Alternative Dispute Resolution does the trick
Courts ache under their workloads across Europe. For example, 5.4 million cases are pending in Italy- not a good sign for swift repair of damage suffered by consumers or companies. But there is a remedy: Alternative Dispute Resolution.
Alternative Dispute Resolution (ADR) is an out-of-court mechanism that comes in various formats, but generally ensures swift and effective repair at reasonable cost to the parties. Countries across Europe have discovered the huge potential of ADR instruments to enable broader access to justice while lowering transaction costs for the public sector.
Testing the waters
In the UK, a year-long Court of Appeal mediation pilot was launched in early 2012. Under this pilot, unless a judge directs otherwise, every personal injury, clinical negligence and contractual claim worth GBP 100,000 (USD 162,000) or less, and in which permission to appeal has been granted, will automatically be recommended for mediation to the Centre for Effective Dispute Resolution (CEDR), a neutral, non-profit organisation established to help cut civil court costs.
If the parties agree to mediate, a panel of accredited mediators will be nominated by CEDR. The selected mediator will bring the parties together to try to reach a settlement. If this is achieved, the case will not go back to the Court of Appeal.
Two steps forward on the Continent
In July 2012, Germany enacted a federal law on mediation and ADR (Gesetz zur Förderung der Mediation und anderer Verfahren der aussergerichtlichen Konfliktbeilegung). The new bill allows court-annexed mediation with judges acting as mediators and a conciliation judge.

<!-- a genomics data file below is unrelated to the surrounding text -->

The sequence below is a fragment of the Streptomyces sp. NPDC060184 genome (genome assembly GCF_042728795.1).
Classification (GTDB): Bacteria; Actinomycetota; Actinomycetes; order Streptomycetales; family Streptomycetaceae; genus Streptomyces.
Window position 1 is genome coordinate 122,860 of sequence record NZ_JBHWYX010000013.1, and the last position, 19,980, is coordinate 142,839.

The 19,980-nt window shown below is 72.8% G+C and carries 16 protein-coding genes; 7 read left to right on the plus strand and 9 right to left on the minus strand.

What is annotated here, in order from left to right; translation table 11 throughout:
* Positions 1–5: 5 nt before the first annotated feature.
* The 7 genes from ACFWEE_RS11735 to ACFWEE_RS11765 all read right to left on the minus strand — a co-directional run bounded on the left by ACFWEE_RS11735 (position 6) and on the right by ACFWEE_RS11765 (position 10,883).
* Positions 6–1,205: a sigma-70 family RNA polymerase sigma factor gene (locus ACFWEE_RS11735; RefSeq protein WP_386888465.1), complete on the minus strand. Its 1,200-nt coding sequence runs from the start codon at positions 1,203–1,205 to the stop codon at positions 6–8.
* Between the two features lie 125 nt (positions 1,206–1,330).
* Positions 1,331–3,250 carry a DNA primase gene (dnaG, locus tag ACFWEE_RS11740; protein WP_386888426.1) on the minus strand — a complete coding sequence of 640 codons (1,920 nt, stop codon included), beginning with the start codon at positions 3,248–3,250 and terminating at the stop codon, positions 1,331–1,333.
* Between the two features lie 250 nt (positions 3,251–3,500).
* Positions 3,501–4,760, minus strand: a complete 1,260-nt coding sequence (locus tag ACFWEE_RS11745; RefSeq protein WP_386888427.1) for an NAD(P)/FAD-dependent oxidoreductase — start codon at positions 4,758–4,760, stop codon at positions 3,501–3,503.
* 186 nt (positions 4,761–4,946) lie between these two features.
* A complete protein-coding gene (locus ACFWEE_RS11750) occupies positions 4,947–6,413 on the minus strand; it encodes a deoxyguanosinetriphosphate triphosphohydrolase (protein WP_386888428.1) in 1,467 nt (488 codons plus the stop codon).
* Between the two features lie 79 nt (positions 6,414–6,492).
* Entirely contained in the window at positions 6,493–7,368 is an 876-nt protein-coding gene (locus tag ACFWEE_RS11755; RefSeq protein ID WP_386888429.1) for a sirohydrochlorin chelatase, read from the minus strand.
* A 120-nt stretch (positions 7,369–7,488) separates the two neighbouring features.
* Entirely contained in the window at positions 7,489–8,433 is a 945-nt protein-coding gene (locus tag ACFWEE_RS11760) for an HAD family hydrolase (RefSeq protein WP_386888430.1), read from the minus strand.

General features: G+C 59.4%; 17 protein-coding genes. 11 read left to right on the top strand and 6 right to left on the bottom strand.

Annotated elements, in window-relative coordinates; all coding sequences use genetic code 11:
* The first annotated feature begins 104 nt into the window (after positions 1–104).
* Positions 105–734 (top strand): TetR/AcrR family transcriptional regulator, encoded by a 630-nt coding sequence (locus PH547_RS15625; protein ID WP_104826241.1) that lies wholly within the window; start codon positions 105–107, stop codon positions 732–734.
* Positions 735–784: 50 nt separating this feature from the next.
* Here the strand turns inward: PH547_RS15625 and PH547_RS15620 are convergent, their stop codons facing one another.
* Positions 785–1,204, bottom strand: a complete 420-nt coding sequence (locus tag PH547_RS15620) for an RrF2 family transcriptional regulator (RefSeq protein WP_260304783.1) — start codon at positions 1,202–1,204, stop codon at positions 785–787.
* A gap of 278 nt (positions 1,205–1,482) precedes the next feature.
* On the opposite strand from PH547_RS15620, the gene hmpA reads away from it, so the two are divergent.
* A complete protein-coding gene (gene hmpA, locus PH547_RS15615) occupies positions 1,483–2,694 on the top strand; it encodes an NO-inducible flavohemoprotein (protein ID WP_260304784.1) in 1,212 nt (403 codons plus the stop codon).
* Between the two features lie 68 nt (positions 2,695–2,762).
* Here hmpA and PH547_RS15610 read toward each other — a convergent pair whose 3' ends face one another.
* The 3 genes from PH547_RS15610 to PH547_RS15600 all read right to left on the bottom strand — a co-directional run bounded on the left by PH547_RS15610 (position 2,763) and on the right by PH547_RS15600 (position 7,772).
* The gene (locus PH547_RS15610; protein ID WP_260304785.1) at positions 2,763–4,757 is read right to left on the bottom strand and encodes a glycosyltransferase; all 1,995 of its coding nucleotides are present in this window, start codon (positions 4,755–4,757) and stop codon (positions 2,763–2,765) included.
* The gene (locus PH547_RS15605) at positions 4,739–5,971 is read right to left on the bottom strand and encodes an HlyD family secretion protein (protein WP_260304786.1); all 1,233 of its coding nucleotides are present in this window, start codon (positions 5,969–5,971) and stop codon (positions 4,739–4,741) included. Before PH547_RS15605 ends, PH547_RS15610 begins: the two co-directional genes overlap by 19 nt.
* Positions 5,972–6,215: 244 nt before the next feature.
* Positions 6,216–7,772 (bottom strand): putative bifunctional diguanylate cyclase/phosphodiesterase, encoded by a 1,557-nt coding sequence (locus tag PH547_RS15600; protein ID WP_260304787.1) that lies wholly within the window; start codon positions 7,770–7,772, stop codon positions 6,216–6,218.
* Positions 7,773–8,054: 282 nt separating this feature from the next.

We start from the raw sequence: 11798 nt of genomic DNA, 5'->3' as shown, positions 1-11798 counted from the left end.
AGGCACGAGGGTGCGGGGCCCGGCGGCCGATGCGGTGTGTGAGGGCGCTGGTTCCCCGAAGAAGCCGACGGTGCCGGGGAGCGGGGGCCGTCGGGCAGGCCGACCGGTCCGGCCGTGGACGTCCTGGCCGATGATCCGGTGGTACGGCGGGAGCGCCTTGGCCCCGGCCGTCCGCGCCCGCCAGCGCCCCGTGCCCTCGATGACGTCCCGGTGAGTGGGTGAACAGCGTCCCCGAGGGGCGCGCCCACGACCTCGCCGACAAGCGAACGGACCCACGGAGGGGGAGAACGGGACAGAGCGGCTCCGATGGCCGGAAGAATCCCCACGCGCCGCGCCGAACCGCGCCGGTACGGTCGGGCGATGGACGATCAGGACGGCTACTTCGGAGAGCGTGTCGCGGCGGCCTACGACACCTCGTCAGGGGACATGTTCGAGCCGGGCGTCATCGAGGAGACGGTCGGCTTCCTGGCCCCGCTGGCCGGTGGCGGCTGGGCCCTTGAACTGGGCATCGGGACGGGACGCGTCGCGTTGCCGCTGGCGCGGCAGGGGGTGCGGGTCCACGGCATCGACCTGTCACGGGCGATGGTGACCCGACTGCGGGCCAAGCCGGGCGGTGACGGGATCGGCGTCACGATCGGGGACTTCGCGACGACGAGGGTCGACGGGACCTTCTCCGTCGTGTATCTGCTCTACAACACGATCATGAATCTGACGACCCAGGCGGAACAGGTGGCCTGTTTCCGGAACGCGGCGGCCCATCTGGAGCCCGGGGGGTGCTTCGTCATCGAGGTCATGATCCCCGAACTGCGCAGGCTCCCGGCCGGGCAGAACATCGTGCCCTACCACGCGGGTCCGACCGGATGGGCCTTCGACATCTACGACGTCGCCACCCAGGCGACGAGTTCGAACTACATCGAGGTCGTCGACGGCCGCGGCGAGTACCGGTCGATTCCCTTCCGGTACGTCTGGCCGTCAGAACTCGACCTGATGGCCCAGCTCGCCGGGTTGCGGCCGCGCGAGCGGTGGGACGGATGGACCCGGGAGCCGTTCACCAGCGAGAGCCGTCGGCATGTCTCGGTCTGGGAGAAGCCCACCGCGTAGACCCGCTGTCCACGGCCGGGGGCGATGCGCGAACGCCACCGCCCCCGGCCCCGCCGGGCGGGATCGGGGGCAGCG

The Czech Republic put into force its Mediation Act in September 2012. Mediation is not yet widely used in the country and the new Act aims to establish a clear legal framework to significantly increase the number of cases settled through mediation. The Act is aligned with the EU Mediation Directive
Even though the Italian Constitutional Court ruled certain provisions of Legislative Decree No 28 unconstitutional, the Justice Ministry confirmed that mediation would still be part of the legal system. The Decree, enacted in March 2010, contained mediation rules for civil and commercial disputes. Its goal was to ease the overwhelming caseload – 5.4 million cases to be exact - in the Italian courts by making mediation mandatory for certain disputes, including insurance matters. In October 2012, the Court found mandatory mediation provisions unconstitutional because they, according to the judicial body, denied access to justice.
Mediation: a cost-effective alternative
Finally, Spain implemented a law in March 2012 on civil and commercial mediation. The aim was to stimulate the use of mediation as a means of voluntary, flexible and cost-effective dispute resolution, thus reducing the close to 2 million legal proceedings per year brought before the ordinary Spanish civil courts and, in turn, lowering the costs currently faced by the Spanish judicial system.
In October 2012, a collaboration agreement between Spanish judges and the Chambers of Commerce in the country was signed to foster mediation as an alternative to formal dispute resolution. As a result of the agreement, commercial courts and first instance courts can refer cases to the Chambers of Commerce for mediation.
Swiss Re, together with other re/insurers, has been a long-time advocate of a balanced approach to collective redress. Swift resolution lowers transaction costs for all parties involved. This is good for both companies and consumers. These recent developments show that ADR works and creates real win-win situations for both parties by an efficient and timely out-of-court procedure that enable access to justice and redress for damage suffered at a reasonable cost for the parties.
Published 19 December 2012
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